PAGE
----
Yes, You Can Be a Historical Figure and a Bad Ass

Case in point: Teddy Roosevelt.

Dennis Ryan, Advertising, OLSON

These posters are part of a series called “Historically Hardcore” by Jenny Burrows (AD) and Matt Kappler (CW) who created it as a spec campaign when they were ad students at Creative Circus.

The fact that so many of us have enjoyedt Matt and Jenny’s old classwork these past two weeks speaks to one of the web’s peculiarities: the ability to confer a certain type of immortality on ideas.

Despite being well over a year old, these posters have captured public attention through the type of key blog and twitter mentions that drive an idea viral. If you go to Jenny’s Behance page, she writes about how the phenomenon caught her by surprise.

But there’s another side to all this attention. Despite creating the precise sort of message any museum should crave–that history is cool, relevant and real–the august group at the Smithsonian, under advice of counsel no doubt, sent Jenny a warning to remove their name from her work. They have a logomark to protect–if they don’t, what’s to stop some unscrupulous upstart from naming their paperclip collection “The Smithsonian”? And so Jenny changed the layouts.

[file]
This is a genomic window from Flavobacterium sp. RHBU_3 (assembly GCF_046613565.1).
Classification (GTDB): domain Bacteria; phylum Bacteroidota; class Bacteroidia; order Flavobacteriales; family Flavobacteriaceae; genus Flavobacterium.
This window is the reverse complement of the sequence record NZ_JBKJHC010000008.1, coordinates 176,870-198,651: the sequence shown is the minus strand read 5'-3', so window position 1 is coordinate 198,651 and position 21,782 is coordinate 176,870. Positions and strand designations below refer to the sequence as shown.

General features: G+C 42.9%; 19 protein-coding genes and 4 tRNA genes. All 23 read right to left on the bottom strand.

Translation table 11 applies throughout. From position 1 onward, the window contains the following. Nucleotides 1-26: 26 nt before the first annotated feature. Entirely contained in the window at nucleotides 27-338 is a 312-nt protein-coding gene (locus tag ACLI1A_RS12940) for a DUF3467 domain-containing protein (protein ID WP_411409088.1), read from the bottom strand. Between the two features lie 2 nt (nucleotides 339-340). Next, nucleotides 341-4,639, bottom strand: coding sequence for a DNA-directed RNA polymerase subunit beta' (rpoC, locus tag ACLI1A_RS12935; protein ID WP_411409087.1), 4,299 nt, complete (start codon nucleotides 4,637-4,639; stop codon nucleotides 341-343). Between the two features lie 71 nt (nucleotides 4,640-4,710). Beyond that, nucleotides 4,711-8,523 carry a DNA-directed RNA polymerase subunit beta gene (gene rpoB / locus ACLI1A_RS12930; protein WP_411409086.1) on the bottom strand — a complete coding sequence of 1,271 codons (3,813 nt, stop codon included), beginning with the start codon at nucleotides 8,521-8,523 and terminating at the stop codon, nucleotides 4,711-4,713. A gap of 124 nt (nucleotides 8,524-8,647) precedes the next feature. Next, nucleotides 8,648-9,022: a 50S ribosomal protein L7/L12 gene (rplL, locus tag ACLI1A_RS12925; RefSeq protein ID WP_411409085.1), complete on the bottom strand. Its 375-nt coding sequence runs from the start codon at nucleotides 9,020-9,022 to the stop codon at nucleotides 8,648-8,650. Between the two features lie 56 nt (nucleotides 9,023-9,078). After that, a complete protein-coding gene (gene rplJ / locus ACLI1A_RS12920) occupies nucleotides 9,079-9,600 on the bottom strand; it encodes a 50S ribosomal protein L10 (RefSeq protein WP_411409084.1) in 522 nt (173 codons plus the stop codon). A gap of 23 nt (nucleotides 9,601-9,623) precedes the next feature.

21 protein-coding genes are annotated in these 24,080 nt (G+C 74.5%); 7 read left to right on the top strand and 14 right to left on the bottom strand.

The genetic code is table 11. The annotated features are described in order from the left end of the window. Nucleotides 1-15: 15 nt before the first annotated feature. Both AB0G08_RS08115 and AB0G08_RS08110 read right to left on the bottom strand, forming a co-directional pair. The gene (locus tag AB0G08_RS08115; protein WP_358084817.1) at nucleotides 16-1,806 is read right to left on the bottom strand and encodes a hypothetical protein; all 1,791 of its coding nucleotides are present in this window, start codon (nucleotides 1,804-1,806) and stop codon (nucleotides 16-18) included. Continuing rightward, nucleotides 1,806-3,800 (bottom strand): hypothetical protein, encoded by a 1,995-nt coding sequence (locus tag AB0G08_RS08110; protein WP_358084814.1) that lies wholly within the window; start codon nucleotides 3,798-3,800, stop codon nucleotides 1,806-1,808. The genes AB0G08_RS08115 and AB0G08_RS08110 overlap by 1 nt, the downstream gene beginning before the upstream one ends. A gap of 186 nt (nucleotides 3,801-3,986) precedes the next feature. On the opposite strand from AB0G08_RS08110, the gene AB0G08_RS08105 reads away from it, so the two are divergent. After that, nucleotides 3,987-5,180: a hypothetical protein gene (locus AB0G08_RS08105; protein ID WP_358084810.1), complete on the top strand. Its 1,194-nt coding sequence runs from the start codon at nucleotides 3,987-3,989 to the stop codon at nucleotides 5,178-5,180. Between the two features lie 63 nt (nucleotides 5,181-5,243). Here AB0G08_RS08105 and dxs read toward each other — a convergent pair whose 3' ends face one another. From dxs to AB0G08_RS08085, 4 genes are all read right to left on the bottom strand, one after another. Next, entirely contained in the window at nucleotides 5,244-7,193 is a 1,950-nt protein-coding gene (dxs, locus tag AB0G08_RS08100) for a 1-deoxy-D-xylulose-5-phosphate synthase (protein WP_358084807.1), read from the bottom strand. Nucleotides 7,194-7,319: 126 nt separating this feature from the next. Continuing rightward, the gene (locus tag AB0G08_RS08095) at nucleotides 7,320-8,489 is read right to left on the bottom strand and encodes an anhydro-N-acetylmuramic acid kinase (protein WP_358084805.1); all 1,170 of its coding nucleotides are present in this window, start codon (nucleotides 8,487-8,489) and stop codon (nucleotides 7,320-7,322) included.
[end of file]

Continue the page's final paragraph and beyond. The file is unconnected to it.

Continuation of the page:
But again, the web bestows a certain immortality. So despite the best efforts of the Smithsonian’s lawyers, I was able to find the original above. And if you Google “viral Smithsonian posters,” you’ll find a URL that reads: http://www.behance.net/gallery/Smithsonian/376305/. Of course, if you follow the link, you’ll find a blank page with this message: “Sorry, no posts matched your criteria.”

But even the attorney’s have to admit that’s not entirely right. It should read “Sorry, no posts match your criteria anymore.”

.OLSON, OLSON, OLSON, OLSON, OLSNO, OLSON, OLSON..

By Dennis Ryan, CCO, OLSON

.OLSON, OLSON, OLSON, OLSON, OLSNO, OLSON, OLSON..